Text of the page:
Canadian Journal of Sociology Online January - February 2000

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Margaret K. Nelson and Joan Smith.
Working Hard and Making Do: Surviving in Small Town America.
Berkeley and Los Angeles: University of California Press, 1999, 279 pp. $US 16.95 paper (0520215753) $US 45.00 cloth (0520215745).

This book is about the survival strategies adopted by rural American families in the context of the economic restructuring that has characterized the U.S. domestic economy for the past two decades – what some sociologists have termed a post-fordist economy. This economic restructuring has brought with it a shift toward a service-based economy that gave way to downsizing, de-industrialization, closure, outsourcing, and restructuring. According to the authors, the latter may have a most disastrous, if subtle, impact on rural families, as it means that companies that stayed in business ceased to offer their employees promotions, wage increases, and other benefits. In addition, restructured companies are no longer hiring permanent staff. Rather, they tend to hire workers on a temporary basis. Consequently, work relies more and more on the contracts that the company can get. Employees in all sectors of the economy, including manufacturing companies, have become service-providers. Furthermore, these economic changes give rise to the “homework economy”: through subcontracting, the place of work is shifting to the home, putting an extra constraint on family life. No more is the home a safe haven from the exigencies of work and politics. With the homework economy, the solidarity that can emerge between workers is short-circuited.

Starting from these facts, the authors assert that the new economy has exacerbated the gap between good job households and bad job households. Bad job households are characterized by low-wages, sub-contracting, part-time employment and last but not least, no benefits. These bring uncertainty and hardship to households that struggle to maintain a standard of living through one or more survival strategies.

To draw a picture of these strategies, the authors have interviewed some 117 individuals in 81 households. On methodological grounds, the authors chose to restrict their research subjects to two-parent heterosexual families with children in order to eliminate too great disparities in household types. They chose Coolidge County, Vermont, as their community of inquiry because its small size made it easier to see how families struggle to overcome the hardships of economic changes.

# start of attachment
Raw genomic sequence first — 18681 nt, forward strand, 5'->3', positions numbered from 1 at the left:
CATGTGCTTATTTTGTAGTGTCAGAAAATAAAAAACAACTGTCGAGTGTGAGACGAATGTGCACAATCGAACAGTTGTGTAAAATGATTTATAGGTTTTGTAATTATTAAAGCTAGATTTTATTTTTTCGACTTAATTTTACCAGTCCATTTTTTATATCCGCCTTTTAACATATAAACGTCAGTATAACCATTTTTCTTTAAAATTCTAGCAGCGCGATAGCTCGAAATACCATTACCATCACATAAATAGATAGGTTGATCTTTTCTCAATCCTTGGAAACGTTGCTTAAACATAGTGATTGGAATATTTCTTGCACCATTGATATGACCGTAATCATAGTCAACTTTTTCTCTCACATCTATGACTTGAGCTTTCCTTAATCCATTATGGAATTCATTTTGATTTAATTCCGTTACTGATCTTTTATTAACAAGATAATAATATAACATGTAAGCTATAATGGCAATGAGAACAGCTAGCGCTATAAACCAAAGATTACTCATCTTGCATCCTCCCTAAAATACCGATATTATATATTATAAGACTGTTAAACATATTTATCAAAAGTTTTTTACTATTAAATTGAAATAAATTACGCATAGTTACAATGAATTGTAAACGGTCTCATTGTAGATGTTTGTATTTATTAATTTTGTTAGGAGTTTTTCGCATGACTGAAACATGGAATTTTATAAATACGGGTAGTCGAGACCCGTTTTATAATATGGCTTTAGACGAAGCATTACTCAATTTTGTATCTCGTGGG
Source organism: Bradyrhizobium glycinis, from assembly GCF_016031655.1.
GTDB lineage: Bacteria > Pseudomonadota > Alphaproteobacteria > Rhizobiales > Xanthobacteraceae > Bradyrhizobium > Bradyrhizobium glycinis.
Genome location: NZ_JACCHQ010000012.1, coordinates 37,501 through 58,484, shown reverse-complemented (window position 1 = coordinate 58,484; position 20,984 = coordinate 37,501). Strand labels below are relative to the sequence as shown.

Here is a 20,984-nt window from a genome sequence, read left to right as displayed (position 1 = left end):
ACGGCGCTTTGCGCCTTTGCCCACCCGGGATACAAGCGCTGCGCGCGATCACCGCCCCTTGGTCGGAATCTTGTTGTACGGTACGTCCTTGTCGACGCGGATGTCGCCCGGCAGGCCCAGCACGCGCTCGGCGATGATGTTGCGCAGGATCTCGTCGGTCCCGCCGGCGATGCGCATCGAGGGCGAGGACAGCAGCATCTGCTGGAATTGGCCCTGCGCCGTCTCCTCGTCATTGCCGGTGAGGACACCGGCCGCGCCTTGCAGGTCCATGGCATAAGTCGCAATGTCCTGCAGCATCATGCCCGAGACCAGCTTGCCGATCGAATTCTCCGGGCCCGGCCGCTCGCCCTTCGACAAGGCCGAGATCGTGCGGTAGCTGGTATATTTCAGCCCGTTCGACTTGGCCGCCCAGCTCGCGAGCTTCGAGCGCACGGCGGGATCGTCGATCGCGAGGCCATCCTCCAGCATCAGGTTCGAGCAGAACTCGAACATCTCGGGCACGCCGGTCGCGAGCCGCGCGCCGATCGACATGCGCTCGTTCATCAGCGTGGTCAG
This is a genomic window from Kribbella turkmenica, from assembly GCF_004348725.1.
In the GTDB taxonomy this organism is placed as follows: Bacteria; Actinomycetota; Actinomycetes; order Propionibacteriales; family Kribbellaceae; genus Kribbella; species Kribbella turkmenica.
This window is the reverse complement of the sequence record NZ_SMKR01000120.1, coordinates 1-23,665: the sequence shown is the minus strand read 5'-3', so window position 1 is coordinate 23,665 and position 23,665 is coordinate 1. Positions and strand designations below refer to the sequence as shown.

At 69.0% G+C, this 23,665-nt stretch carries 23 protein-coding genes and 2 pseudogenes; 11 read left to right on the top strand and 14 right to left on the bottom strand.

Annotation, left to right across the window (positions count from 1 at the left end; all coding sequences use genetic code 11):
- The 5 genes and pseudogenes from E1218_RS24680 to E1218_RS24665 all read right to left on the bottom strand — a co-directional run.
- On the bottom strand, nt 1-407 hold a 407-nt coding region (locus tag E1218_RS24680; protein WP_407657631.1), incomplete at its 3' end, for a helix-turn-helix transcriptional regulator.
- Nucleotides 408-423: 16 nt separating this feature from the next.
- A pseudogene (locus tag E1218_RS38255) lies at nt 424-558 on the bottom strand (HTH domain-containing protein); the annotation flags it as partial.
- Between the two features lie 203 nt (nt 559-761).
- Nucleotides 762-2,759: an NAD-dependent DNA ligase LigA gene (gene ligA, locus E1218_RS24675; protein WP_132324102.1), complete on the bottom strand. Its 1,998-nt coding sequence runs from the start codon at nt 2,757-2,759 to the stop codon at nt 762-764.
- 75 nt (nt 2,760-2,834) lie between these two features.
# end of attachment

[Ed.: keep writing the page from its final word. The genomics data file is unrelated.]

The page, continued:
Among the survival strategies identified by the authors we find the dual-earner strategy, moonlighting, self-provisioning and non-monetary inter-household exchanges (barter, informal exchange, reduced rates, etc). But in order to use these strategies households must have job security, or at least some kind of stability, and control over time. Surprisingly, the biggest users of the informal economy are the good job households. They rely on these unofficial economic activities to maintain the same standard of living as in the sixties and early seventies.

In the same vein, the authors found that bad job households are in a situation where they cannot even manage their own time to do moonlighting or other such activities, because their status requires them to be waiting for a phone call. In other words, Nelson and Smith found that the exclusion from the formal economy brings exclusion from the informal economy as well. The crisis also penetrates the structure of bad job households, causing the gender gap within them to increase. The man who used to be the breadwinner feels he must find a scapegoat and the nearest at hand turns out, not too surprisingly, to be his wife. This leads the authors to observe that bad job households refer also to their inability to transcend traditional gendered organization of values, leaving women little room to manoeuver:

“… in bad job households, husbands especially but also wives try to reproduce gendered expectations of themselves in the face of objective conditions that make those expectations all but impossible to meet. The result is despair. In short, what we found missing was not “family values” but the ability to rise to the standards those values imply” (154).

Chapter five shows that gender struggle is more ferocious in times of hardship and economic uncertainty, as men who lose their position as house-provider tend to diminish or denigrate the economic efforts of their wives who try to make ends meet.

The last chapter of the book focuses on the perception by workers of job security and their employers in times of economic restructuring. The interviews showed that good job workers are more concerned about how to better protect themselves individually rather than collectively. Yet bad job workers also value self-reliance and resent any sort of governmental assistance. For the majority of workers in both groups, government regulations are the source of economic problems faced by American individuals and companies.

Overall, this book gives a very good picture of the effects of the current economic restructuring on workers and their household structure. It shows that these effects concern not only the financial sphere; but also amplify the gender struggle within the family. In so doing, it raises very important questions about the quality of life in an age where the individual is placed on a pedestal.

Serge Villandre
Departement de Sociologie
Université du Québec a Montréal
January 2000
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